The restored Seven Stations site in HaYarkon Park.
(photo credit: YOAV DEVIR KKL-JNF)
The Seven Stations historical site, which is located in HaYarkon Park, was dedicated in the presence of the JNF Australia leadership, on Sunday, October 14, the first day of their mission in Israel, during which they will be visiting change-making projects established with their support throughout the country.
“At JNF, we look towards the future, but at the same time, an important part of our mission is also to preserve history and tradition,” said JNF Australia CEO Dan Springer.
The Seven Stations site is a historical structure comprised of flourmills on the banks of the Yarkon River, which were built during the Ottoman era on the ruins of earlier mills. The restoration of the mills building was made possible thanks to a contribution from the estate of Stephen and Rita Gerstl of Sydney.
The Australian guests were greeted by Ronnie Vinnikov, Executive Director of the KKL-JNF Resource Development Division: “Seven Stations is yet another example of a long list of projects that were realized with the assistance of our partners from Australia,” he said.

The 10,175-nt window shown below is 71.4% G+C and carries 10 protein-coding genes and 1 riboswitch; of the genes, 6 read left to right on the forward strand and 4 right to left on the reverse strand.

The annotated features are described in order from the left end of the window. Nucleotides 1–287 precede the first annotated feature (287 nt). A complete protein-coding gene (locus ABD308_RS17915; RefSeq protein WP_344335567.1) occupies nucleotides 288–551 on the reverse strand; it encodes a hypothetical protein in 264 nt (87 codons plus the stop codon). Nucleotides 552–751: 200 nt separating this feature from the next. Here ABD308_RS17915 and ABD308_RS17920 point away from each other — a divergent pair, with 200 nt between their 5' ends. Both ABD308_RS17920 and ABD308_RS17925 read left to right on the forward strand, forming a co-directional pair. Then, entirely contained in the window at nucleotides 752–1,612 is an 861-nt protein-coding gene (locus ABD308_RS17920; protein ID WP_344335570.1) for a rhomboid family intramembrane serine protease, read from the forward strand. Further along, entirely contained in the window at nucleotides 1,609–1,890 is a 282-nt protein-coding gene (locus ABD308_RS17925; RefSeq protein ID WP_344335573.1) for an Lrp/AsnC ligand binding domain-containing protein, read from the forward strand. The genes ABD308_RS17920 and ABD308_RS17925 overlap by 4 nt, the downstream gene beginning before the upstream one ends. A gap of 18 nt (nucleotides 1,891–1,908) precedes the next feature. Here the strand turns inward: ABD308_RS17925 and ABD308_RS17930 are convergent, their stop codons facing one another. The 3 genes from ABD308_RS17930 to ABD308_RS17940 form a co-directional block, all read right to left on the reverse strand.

He noted that the site is located only 500 meters from the site of the 1997 Maccabiah Bridge disaster, in which four members of the Australian delegation were killed when the bridge collapsed during the opening ceremony of the Maccabiah tournament, casting them into the polluted waters of the Yarkon River. Many more were injured. “Rather than just being angry and full of frustration, JNF Australia took it upon themselves to clean up the river that had caused so much pain and damage,” Vinnikov said.
And indeed, from all around Seven Stations site one can see the calm flow Yarkon River, listen to the trickling water, take in the riverside vegetation and watch the many water birds and animals that live in this environment. There can be no doubt about it – life has returned to the river.
The restored flourmill mechanism includes a water slide that turns a spoons wheel, which then turns the millstone. Experts say that in the past, it was possible to grind forty kilograms of flour per hour here. Now one can learn about the ancient technology and about the site’s history by watching the restored mechanism and by reading the easy-to-read explanatory signs.
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